Finding the “mystery team” for seven free agents

MLB: SEP 30 American League Wild Card - A's at Royals

This off-season has been painfully slow. It is the middle of January and most of the top free agent’s are still available. Outside of a few trades there hasn’t been much action at all. People are calling collusion, blaming next years free agency crop, or just debating whether these guys that are available are even any good. Most free agent deals don’t end well and investing in the down years of a player’s career rarely seems wise. That doesn’t mean there isn’t value to be had in free agency.

Let’s take a look at who the elusive “mystery teams” might be that could swoop in and sign some of these players. I say mystery team loosely because at one point or another, these individual players might have been linked to these teams. What I mean is organizations that are less than an obvious fit.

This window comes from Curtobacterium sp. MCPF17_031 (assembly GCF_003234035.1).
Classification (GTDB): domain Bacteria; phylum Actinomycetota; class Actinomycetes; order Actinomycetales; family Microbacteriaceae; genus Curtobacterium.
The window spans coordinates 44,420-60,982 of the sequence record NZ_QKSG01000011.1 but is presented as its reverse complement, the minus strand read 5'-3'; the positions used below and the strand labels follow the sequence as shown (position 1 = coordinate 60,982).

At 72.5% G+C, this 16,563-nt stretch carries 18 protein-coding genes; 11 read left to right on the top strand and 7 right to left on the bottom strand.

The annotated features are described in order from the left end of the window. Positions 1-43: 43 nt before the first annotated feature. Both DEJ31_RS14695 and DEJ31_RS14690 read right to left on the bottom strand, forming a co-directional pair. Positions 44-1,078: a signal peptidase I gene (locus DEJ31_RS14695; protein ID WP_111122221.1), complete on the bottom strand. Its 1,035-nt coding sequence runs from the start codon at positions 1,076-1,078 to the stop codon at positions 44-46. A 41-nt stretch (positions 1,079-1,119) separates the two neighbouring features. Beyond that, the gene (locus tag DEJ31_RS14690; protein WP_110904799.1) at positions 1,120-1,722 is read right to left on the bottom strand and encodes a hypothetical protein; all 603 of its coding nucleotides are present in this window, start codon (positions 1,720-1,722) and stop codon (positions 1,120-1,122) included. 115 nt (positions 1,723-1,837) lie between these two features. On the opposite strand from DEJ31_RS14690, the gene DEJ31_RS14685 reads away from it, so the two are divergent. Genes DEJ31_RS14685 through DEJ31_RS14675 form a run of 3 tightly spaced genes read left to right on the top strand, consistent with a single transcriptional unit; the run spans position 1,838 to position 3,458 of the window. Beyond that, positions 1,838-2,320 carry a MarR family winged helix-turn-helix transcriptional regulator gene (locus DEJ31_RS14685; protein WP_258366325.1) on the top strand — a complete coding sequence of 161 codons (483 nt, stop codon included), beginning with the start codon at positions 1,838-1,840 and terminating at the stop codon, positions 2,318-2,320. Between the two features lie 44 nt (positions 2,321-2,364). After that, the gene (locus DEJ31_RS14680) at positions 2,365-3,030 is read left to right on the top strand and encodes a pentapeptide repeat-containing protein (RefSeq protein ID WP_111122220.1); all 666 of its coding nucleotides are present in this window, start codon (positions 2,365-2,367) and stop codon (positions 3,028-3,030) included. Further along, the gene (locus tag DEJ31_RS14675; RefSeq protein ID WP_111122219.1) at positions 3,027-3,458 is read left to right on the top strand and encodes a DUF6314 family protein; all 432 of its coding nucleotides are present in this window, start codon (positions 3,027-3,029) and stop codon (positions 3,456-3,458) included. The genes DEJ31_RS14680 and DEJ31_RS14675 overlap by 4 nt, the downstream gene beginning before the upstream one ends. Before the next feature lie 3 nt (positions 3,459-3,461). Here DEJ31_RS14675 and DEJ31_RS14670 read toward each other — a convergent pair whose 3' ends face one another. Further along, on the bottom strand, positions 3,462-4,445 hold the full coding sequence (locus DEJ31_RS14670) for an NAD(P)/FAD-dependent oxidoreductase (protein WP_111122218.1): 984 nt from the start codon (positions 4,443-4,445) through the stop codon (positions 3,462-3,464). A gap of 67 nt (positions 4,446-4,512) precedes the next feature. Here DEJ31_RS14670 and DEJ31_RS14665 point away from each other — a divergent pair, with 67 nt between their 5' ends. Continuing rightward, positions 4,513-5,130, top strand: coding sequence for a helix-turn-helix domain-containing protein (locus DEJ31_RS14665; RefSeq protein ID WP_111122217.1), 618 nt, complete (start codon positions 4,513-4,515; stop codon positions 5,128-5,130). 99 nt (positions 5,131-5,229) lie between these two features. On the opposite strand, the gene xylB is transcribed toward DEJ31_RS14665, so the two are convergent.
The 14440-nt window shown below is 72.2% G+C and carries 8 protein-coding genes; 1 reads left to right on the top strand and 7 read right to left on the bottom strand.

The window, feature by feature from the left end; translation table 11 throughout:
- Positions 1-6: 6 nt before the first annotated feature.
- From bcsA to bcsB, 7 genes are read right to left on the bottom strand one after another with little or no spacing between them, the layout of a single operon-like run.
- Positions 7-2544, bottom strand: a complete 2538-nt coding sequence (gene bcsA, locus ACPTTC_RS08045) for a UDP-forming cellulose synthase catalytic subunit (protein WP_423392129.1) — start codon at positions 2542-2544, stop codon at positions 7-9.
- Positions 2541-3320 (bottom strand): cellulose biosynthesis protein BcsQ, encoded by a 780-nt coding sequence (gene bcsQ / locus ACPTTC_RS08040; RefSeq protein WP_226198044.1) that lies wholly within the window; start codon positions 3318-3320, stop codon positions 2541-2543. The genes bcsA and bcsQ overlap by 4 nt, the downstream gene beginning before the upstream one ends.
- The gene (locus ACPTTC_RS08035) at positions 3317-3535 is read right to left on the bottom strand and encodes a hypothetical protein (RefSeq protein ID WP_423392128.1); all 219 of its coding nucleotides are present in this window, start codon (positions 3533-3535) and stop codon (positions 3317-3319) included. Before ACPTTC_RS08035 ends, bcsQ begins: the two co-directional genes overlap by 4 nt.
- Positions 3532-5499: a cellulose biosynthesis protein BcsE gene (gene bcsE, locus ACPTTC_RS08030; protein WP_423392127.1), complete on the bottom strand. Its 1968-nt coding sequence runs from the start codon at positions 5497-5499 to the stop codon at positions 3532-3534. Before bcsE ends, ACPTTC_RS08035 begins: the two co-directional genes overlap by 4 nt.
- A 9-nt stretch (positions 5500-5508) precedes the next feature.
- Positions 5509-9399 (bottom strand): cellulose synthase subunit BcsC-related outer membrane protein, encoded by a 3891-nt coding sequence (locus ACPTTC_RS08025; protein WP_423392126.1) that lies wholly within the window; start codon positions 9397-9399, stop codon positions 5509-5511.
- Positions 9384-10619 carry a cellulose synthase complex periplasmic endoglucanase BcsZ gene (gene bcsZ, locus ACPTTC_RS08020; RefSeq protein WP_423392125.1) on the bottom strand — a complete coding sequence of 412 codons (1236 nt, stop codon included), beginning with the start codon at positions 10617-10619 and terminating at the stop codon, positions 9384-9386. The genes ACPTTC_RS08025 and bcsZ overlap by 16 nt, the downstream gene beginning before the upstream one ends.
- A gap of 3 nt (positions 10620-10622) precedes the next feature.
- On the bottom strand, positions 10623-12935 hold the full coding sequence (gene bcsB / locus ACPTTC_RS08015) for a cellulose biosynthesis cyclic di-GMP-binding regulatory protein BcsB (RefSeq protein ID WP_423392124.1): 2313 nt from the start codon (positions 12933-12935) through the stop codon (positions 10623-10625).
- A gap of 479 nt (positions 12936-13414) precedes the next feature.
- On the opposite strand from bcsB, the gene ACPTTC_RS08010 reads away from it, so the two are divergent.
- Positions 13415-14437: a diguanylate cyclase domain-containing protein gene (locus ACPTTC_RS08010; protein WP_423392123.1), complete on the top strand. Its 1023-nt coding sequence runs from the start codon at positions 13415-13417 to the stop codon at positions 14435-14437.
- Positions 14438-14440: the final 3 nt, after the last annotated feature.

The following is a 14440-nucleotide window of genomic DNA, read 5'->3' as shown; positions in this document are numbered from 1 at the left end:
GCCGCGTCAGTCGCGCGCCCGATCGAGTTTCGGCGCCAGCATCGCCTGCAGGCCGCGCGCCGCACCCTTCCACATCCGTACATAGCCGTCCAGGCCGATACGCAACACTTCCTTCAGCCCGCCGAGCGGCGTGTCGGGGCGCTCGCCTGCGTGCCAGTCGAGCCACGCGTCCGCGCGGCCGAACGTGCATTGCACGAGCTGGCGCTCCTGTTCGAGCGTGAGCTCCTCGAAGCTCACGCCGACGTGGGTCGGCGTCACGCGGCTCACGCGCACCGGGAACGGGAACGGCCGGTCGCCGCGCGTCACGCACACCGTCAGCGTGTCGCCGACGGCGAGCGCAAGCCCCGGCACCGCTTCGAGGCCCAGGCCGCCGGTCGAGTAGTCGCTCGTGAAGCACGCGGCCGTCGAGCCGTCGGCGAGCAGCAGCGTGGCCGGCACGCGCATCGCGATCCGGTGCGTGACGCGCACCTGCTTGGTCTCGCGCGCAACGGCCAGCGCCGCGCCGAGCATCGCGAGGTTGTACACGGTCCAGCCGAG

RHP Yu Darvish – Angels

It was recently reported that Yu has narrowed his choices down to 5 teams – the Yankees, Astros, Cubs, Rangers, and Twins. Darvish himself then chimed in on twitter that there is one more team still in the mix as well. Since those tweets took place, the Astros have traded for RHP Gerrit Cole from the Pittsburgh Pirates, which may or may not take them out of the mix for Darvish. Now it’s up to us to figure out who that last team may be.

For me, that team should be the Los Angeles Angels. Even after securing the biggest prize of the off-season – RHP/DH Shohei Ohtani – in December, the Angels pitching depth leaves something to be desired. For a team that has best-player-in-the-world Mike Trout and recently shelled out big money for Justin Upton and Zack Cozart, they lack the top of the rotation starters that could realistically help them compete with the mega-powers of the American League. That is especially true if Ohtani shows up to Spring Training and needs Tommy John surgery before Opening Day. Shelling out the money to land Darvish might help shift the Angels from a Wild Card team to legit pennant contenders.